How to Identify Key Signatures

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How do you figure out the key signature of a piece?

Here are some tips and tricks to help you decide what key a piece is in. A couple of things to memorize, then simply follow the steps outlined below!

Steps to Finding the Key Signature

When you learn music theory there are two situations that may be troubling when working out the tonality of a piece:

  1. One is when you are given the signature and asked what it is. It may be only the signature itself, or from a fragment of a piece.
  2. The other is when you have to write the specific sharps or flats for a given key.

1. What is the Key?

You want to know what key a piece is in, or have to answer a question about it.

First Memorize 3 Things:

1. That C major / A minor have no sharps or flats in the key signature

2. That F major/ D minor has only one flat.

3. And that the relative minor key is found a small 3rd (=3 semitones) below the major key.

Now, Find the Key!

Here are the tricks to finding what the key is:

Keys With Sharps

Find the last sharp: What note is it for? Now, go a semitone higher; that’s your key! 


  • Three sharps: Last sharp added is a G#. A semitone higher is A. So, A is the major key.
  • A small 3rd below A is F#. So, F# is the relative minor key.
  • Answer: The key is A major or F# minor
  • Keys With Flats (this is even easier)

    Find the last flat. Now go to the one before. That is the key! 


    • Three flats. The one before the last is an Eb. Eb is the major key.
    • A small 3rd below Eb is C. C is the relative minor key.
  • Answer: The key is Eb major or C minor.
  • TIP: The fastest way to drill key signatures is with flashcards. Here is a good set to practice with: Key Signature Flashcards 

    2. How to Write a Key Signature

    First of all, you have to practice writing the order of sharps and flats.

    Many times.

    By hand.

    Do it now! And learn it so well you could do it in your sleep! ; ) Here you can print free music staff paper.

    The Order of Sharps

    • Memorize that the sharps start with an F#.
    • Observe the pattern of DOWN a fourth, up a fifth.
    • When you get to A# (the fifth #) it "breaks"the pattern (since it would be messy with a ledger line through the sharp sign). So this sharp is moved an octave lower.
    • But then it continues fifth up, fourth down until you have 7 sharps.

    The Order of Flats

    • Memorize that the first flat is on Bb.
    • This time you go UP a fourth, down a fifth etc. until you have 7 flats.
    • See the "zig-zag" pattern they make?

    As you write, keep the sharps and flats neat and organized and not too far apart, neither so close that they touch.

    Two Key "Families"

    So, when you are asked; "Write the key of D major." How do you know what to write? 

    The keys belong to either the Sharp "family" or the Flat "family".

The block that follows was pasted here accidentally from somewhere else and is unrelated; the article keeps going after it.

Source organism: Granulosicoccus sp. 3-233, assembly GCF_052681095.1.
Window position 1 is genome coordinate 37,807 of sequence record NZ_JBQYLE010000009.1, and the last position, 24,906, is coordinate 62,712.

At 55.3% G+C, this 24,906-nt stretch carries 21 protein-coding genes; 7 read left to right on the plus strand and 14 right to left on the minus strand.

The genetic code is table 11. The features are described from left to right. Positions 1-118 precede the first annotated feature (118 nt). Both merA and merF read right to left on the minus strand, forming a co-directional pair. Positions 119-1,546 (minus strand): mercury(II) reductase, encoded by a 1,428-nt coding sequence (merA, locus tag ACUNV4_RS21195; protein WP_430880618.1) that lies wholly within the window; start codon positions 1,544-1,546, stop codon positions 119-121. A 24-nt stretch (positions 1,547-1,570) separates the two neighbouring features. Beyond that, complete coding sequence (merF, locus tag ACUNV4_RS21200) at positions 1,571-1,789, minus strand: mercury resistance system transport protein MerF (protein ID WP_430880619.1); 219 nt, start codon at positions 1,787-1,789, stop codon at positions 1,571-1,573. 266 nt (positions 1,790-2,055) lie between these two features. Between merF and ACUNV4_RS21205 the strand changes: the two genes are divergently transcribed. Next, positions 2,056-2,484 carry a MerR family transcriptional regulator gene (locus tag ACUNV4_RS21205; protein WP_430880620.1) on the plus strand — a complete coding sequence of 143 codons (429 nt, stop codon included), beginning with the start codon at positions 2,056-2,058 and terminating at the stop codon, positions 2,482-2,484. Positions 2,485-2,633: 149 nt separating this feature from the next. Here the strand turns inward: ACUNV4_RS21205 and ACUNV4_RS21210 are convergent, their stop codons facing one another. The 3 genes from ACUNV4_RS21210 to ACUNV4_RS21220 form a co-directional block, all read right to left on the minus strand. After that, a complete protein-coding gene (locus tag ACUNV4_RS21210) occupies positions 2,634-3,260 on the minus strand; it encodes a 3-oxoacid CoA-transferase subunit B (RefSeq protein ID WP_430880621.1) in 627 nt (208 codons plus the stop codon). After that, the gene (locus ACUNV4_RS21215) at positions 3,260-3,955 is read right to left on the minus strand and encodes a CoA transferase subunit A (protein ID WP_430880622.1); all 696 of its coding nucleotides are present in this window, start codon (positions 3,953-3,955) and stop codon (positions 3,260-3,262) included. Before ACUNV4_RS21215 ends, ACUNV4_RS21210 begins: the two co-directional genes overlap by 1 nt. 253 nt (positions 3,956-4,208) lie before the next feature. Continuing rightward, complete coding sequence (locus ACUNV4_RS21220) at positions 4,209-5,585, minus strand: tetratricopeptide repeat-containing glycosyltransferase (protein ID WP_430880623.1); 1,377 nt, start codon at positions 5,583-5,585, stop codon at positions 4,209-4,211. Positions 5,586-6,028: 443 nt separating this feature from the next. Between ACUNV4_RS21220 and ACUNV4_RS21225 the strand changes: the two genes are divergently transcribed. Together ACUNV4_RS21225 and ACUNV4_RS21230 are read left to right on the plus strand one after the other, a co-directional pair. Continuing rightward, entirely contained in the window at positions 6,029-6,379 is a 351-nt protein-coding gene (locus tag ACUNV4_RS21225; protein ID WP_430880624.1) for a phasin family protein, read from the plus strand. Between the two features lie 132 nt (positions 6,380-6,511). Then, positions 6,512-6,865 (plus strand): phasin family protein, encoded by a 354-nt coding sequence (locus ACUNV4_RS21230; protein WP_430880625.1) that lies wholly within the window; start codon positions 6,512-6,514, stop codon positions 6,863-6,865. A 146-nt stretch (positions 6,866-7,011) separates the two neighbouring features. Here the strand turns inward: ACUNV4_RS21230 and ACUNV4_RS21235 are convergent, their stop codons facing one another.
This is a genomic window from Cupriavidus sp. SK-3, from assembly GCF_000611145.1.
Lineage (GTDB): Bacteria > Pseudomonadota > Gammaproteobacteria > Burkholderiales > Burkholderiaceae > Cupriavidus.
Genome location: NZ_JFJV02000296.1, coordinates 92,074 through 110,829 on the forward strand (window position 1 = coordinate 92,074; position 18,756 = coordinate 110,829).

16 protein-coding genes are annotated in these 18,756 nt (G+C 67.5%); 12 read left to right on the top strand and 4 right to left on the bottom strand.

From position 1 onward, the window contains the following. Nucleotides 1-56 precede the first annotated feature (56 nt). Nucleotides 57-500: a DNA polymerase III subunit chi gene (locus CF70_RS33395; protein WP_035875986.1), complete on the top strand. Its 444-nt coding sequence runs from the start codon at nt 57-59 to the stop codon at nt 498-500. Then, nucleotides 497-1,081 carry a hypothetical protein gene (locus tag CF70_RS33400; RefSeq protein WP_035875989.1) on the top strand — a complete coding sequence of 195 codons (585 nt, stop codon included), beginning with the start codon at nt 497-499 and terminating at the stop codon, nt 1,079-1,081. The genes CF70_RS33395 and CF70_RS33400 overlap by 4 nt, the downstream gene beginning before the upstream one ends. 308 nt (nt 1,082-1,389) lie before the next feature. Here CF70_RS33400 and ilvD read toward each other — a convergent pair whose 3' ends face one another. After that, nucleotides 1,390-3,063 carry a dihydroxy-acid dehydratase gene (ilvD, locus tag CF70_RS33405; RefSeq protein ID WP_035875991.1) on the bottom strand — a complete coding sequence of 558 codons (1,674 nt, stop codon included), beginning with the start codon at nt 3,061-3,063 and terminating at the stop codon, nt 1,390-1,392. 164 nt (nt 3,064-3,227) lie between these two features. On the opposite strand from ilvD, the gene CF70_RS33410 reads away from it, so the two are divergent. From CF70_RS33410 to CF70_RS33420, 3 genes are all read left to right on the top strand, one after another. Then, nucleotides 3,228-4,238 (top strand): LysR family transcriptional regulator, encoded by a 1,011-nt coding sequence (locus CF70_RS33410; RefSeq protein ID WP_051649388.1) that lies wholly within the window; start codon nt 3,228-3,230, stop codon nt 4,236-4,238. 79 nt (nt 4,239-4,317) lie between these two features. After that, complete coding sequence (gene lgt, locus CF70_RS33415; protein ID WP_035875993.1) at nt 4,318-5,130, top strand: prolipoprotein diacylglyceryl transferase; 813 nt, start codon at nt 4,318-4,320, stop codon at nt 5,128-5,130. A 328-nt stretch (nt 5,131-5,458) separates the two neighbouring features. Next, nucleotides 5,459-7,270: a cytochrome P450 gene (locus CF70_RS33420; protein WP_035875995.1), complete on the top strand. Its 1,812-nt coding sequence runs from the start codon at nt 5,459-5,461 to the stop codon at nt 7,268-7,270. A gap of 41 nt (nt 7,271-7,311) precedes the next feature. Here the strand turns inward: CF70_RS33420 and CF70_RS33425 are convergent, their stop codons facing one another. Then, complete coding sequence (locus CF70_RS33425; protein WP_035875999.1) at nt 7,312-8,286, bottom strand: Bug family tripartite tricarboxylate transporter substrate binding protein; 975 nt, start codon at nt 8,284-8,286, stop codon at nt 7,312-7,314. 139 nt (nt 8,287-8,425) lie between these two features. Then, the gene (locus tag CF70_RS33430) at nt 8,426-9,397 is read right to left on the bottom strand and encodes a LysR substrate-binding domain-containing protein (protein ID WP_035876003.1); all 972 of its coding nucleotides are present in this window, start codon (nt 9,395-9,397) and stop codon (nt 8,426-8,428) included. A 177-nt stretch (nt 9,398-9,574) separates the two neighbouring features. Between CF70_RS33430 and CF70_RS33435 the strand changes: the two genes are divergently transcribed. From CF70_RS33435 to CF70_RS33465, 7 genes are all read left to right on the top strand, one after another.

First determine to which group it belongs. (This is easy and quick to do). 

    Major Keys using Sharps(#): 

    The major keys that use sharps(#) in the signature either

    • have a sharp in the name or
    • starts from a white key or basic note

    G  D  A  E  B  F#  C#

    Major Keys using Flats(b):

    The major keys that use flats (b) in the signature all have a flat(b) in the name, except from F. 

    F  Bb  Eb  Ab  Db  Gb  Cb.


    Just start adding the sharps (or flats). For each added, remember the rules from above:

    • Sharp family: Last sharp added, a semitone higher is the key.
    • Flat family: The flat before the last is the key. (You've memorized that only one flat = F major.)


    You were asked to write D major. So, since D is a basic (natural) note it belongs to the sharp "family".

    First sharp added. A semitone higher is G. Ok, we're not there yet..

    Second sharp added. A semitone higher is D. Yep! That's our key signature!

    Help! It's Minor!

    So, what if it is minor? Let's say you are asked to write the key signature for F# minor. 

    You have already memorized that the relative minor is found a small 3rd below the major key. Right?

    First you need to find the relative MAJOR key. Which then obviously is a small 3rd UP from F#. This is A.

    Then you simply follow the steps above to write the key signature for A major, which also is for F# minor.

    Let's Practice!

    Here are some examples to practice on.

    In the first examples I'll guide you step by step. In the other, you should do the steps on your own, hover on the pictures for the answers.

    Example 1:

    1. There are two sharps.
    2. Last one added is a C#.
    3. A semitone higher is a D.
    4. This is D major, or a small 3rd lower for the relative minor; B minor.

    Answer: D major or B minor.

    Example 2:

    1. There are 4 flats.
    2. The one before the last is a Db. 
    3. The key is Db major, or a small 3rd lower for the relative minor Bb minor.

    Answer: Db major or Bb minor

    Now practice on your own! 

    (Hover your cursor over the image for answers)

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